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Research Article

RAGE Genetic Polymorphisms Are Associated with Risk, Chemotherapy Response and Prognosis in Patients with Advanced NSCLC

  • Xiang Wang equal contributor,

    equal contributor Contributed equally to this work with: Xiang Wang, Enhai Cui, Huazong Zeng

    Affiliation: Huzhou Central Hospital, Huzhou, Zhejiang, China

    X
  • Enhai Cui equal contributor mail,

    equal contributor Contributed equally to this work with: Xiang Wang, Enhai Cui, Huazong Zeng

    zh_ceh@yahoo.com.cn

    Affiliation: Huzhou Central Hospital, Huzhou, Zhejiang, China

    X
  • Huazong Zeng equal contributor,

    equal contributor Contributed equally to this work with: Xiang Wang, Enhai Cui, Huazong Zeng

    Affiliation: School of Life Sciences and Technology, Tongji University, Shanghai, China

    X
  • Feng Hua,

    Affiliation: Huzhou Central Hospital, Huzhou, Zhejiang, China

    X
  • Bin Wang,

    Affiliation: Huzhou Central Hospital, Huzhou, Zhejiang, China

    X
  • Wei Mao,

    Affiliation: Huzhou Central Hospital, Huzhou, Zhejiang, China

    X
  • Xueren Feng

    Affiliation: Huzhou Central Hospital, Huzhou, Zhejiang, China

    X
  • Published: October 05, 2012
  • DOI: 10.1371/journal.pone.0043734

Abstract

Aim

To explore the association between genetic polymorphisms of the receptor for advanced glycation end-products (RAGE) and susceptibility, chemotherapy response rate and prognosis of non-small cell lung cancer (NSCLC).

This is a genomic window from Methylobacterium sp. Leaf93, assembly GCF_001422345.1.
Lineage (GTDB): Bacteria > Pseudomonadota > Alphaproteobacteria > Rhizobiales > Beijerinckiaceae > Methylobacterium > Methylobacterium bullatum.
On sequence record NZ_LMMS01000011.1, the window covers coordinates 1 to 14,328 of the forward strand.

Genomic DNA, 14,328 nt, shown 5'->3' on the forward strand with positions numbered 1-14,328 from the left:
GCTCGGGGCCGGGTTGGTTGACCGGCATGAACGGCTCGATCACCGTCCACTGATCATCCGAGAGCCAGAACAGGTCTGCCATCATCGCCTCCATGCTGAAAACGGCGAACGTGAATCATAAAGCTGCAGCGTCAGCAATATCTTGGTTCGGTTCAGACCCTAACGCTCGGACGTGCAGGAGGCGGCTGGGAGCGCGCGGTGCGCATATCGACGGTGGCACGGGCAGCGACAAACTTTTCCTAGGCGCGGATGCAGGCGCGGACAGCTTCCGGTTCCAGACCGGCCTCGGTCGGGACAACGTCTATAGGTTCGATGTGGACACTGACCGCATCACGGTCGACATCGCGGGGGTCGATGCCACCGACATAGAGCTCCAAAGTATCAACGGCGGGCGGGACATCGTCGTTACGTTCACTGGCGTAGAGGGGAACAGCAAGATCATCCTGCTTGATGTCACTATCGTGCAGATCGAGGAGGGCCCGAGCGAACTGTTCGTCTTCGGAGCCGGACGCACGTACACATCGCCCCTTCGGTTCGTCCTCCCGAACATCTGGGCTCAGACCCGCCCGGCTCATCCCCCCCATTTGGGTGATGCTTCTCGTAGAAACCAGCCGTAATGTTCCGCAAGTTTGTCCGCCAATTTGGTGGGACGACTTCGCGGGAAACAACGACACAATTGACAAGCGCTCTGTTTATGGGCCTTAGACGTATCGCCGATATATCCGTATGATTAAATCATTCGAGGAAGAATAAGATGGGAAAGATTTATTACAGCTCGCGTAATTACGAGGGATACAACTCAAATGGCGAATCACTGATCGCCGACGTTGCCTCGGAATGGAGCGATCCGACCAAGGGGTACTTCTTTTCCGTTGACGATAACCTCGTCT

Method

This is a prospective study in which 562 patients with NSCLC and 764 healthy controls were enrolled. Three RAGE genetic polymorphisms, namely, −429T/C, −374T/A and 82G/S were genotyped. Platinum-based chemotherapy was given to 432 subjects with advanced inoperable NSCLC and their responses to chemotherapy were evaluated.

Results

All the polymorphic genotypes of RAGE polymorphisms were associated with susceptibility for NSCLC. Only the 82G/S polymorphisms denoted a significant difference between responders and non-responders to chemotherapy. The 82SS genotype and 82S allele distribution not only increased the NSCLC risk, but also was associated with a lower chemotherapy response rate and poor prognosis, indicated by overall survival and progression free survival.

Conclusion

The 82G/S genetic polymorphism of RAGE gene might be used as a genetic marker to screen for patients sensitive to thermotherapy and to predict the prognosis of NSCLC.